"Why did Swoboda try for that ball? Whatever propelled him, Whatever it was, that's what we have to harness. That 's the real energy crisis in my opinion. It's channeling that. Tapping that. Thinking about how to utilize that. That's the secret.

"Go ask Siri if Swoboda should make a try for that ball. Imagine seeing Robinson's blast go off the bat and you can stop all time for a minute and check in with Siri.

Question. Should an outfielder dive for a line drive hit thirty feet away from him in a one run ball game in the ninth inning of the fourth game of the World Series with runners on first and third.

Siri--Who is the outfielder.

Answer--Ron Swoboda

Siri--Don't make me laugh.

Swug, Swug Swoboda. Casey Stengel's myth of a right fielder for the Amazin' Mets. Swug who used to lose the ball in the lights during day games. Swug who made routine catches, adventures. Swug, who often was lifted for a defensive replacement in the ninth inning.

"'Ron Swoboda" Siri snorts derisively, "Ron Swoboda should let the ball drop, throw to third base. ALLOW THE ONE RUN TO SCORE TYING THE GAME BUT STOP THE RUNNER ON FIRST FROM GETTING TO THIRD.'

"But Swoboda does not let the ball drop. He attempts a ridiculous catch, an impossible catch for even a skilled outfielder let alone iron fingers Swoboda.  And he makes it. He makes it. And if you have never seen it on youtube, go see it because it is absolutely unbelievable. Sports Center top ten number 1 material. It looks like some video trick.  Nobody could have caught that ball.  Not Willie Mays. No one makes that catch.  But Swoboda caught it.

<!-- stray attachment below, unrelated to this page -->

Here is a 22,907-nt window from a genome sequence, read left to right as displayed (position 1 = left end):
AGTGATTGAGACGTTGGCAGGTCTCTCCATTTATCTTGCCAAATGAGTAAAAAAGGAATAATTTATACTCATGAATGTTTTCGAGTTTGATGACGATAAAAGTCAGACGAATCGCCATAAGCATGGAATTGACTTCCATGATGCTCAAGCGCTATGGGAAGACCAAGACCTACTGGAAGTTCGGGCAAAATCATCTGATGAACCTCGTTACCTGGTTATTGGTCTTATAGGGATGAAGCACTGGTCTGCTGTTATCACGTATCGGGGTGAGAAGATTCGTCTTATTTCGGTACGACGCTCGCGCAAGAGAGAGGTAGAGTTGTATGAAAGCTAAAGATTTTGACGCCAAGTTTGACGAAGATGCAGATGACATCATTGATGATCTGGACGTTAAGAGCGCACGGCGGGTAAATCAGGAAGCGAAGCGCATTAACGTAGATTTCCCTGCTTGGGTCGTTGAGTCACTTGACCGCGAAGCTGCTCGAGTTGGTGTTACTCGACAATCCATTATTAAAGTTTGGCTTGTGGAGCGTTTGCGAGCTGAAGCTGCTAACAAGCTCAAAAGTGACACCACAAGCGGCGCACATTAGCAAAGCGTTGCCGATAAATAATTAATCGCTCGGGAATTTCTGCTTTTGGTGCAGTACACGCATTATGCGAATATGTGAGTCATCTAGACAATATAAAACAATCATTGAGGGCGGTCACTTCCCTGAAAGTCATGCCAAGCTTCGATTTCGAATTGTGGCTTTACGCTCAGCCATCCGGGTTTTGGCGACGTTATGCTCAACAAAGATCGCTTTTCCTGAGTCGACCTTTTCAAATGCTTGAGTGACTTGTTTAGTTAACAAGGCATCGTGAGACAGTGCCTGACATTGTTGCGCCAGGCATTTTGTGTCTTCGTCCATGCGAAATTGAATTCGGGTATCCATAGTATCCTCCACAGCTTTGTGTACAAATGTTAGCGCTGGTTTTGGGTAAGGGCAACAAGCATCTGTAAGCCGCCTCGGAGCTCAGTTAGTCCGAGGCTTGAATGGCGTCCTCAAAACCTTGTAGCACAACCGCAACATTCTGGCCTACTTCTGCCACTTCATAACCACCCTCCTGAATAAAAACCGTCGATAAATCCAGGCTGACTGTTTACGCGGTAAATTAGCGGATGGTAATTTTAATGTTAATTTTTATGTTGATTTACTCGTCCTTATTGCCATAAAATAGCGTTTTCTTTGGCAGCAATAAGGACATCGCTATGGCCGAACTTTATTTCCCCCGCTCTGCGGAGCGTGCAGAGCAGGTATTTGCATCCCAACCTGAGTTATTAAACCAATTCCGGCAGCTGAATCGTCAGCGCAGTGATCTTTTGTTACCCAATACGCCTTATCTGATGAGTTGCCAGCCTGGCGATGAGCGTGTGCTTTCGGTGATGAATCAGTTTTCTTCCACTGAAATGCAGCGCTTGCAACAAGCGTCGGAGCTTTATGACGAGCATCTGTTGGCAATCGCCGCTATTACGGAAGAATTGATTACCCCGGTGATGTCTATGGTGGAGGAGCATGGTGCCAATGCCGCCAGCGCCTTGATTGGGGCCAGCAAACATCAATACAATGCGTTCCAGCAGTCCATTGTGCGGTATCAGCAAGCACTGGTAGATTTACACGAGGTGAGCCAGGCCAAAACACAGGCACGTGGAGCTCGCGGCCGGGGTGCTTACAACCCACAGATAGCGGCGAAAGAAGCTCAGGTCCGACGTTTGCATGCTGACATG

"But what is more important is that he went for it. What possessed him to go for that ball. What urging what source of energy propelled him to dive headlong at a ball that was practically in a different time zone. What incredible element of our human-ness served as the catalyst for that attempt.

"It is the same source which drives us to yell for Bobby Thomson or aspire to be Bobby Thomson. The same source which had Americans screaming for the US hockey team, or cry at a movie, or bear hug our mothers. It is the same source that accounted for Beatlemania, Elvis hysteria, and nearly world wide mourning when Prince died last year.  It is the source which explains why Communism never worked and why there's no business like show business.